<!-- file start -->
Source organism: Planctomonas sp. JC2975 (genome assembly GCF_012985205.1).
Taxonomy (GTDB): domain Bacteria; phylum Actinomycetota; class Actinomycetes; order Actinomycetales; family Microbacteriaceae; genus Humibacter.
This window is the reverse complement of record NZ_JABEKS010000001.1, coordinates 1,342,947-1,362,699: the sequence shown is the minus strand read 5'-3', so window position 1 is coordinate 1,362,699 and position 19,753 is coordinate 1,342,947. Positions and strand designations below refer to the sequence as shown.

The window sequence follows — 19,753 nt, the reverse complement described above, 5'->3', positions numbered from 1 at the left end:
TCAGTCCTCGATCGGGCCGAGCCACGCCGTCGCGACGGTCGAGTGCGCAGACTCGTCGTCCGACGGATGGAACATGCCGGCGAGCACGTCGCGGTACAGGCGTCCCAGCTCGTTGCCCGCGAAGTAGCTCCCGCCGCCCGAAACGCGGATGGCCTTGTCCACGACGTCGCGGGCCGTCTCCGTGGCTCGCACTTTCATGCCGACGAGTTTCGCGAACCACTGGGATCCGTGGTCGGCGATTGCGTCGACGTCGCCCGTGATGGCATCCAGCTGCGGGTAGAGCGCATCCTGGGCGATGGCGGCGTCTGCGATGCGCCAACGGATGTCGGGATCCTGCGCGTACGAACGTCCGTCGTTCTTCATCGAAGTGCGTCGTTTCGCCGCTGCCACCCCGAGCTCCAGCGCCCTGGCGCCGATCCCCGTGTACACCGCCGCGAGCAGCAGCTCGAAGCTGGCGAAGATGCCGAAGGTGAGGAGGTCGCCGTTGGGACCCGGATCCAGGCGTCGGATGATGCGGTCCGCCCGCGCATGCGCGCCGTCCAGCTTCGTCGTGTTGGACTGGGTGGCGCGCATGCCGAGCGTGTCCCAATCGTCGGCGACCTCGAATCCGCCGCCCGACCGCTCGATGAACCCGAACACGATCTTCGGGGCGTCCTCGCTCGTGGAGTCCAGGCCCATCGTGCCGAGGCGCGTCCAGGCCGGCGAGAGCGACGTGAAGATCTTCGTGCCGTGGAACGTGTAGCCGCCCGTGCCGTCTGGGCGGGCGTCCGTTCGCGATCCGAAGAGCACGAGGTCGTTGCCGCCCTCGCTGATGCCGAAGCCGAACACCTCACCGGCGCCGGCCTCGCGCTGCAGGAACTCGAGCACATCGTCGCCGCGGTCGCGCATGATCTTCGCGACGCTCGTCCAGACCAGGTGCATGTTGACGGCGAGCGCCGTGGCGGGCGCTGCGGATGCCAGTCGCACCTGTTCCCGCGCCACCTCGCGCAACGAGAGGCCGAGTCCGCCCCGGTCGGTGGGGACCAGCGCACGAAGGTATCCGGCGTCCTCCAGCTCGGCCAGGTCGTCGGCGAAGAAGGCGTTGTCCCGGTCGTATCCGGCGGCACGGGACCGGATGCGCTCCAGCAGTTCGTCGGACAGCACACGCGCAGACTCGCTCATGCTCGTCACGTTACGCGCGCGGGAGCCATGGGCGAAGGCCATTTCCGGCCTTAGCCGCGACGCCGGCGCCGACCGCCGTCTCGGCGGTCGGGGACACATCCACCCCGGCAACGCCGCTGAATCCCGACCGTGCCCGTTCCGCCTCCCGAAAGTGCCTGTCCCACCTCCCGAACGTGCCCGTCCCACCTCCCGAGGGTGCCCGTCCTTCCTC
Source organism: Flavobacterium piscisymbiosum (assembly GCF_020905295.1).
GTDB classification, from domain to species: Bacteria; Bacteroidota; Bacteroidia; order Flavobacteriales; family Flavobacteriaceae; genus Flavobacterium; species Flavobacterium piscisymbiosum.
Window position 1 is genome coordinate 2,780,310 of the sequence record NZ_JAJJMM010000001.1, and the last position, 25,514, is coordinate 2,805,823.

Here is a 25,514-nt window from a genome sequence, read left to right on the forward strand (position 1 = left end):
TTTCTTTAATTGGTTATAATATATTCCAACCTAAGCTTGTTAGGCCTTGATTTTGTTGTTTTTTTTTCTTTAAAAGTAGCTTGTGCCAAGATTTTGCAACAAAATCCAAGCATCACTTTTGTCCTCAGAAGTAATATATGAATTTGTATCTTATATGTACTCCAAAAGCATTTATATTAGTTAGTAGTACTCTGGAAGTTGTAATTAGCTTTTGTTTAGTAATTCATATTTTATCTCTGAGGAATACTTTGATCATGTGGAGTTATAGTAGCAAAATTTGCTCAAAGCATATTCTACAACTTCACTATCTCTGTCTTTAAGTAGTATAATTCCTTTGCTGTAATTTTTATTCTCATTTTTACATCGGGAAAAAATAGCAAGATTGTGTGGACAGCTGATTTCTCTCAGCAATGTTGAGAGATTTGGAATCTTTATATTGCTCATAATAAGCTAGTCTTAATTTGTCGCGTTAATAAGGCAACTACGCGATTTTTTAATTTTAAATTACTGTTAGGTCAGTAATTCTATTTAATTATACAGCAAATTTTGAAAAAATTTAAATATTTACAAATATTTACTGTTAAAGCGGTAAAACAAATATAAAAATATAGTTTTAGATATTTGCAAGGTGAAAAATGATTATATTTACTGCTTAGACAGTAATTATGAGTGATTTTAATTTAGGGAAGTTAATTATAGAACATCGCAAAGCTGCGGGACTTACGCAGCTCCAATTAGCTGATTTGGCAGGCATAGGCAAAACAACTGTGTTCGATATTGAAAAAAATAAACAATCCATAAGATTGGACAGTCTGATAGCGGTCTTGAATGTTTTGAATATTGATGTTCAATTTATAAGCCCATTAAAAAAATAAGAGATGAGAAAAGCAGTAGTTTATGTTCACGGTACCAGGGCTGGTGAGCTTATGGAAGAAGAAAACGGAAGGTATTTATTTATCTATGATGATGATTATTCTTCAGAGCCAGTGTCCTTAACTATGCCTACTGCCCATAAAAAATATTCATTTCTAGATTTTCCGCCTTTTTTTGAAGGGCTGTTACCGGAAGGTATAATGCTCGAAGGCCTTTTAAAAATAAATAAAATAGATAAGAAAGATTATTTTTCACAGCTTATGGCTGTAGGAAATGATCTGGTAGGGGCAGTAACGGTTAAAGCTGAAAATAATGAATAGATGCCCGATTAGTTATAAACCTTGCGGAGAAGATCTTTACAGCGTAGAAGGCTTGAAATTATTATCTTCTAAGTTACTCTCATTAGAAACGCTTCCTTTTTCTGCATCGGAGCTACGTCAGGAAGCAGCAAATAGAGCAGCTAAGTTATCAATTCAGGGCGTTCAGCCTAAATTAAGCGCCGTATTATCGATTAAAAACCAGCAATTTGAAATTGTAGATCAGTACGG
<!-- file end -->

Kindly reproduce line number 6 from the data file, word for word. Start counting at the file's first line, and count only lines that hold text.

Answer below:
Source organism: Flavobacterium piscisymbiosum (assembly GCF_020905295.1).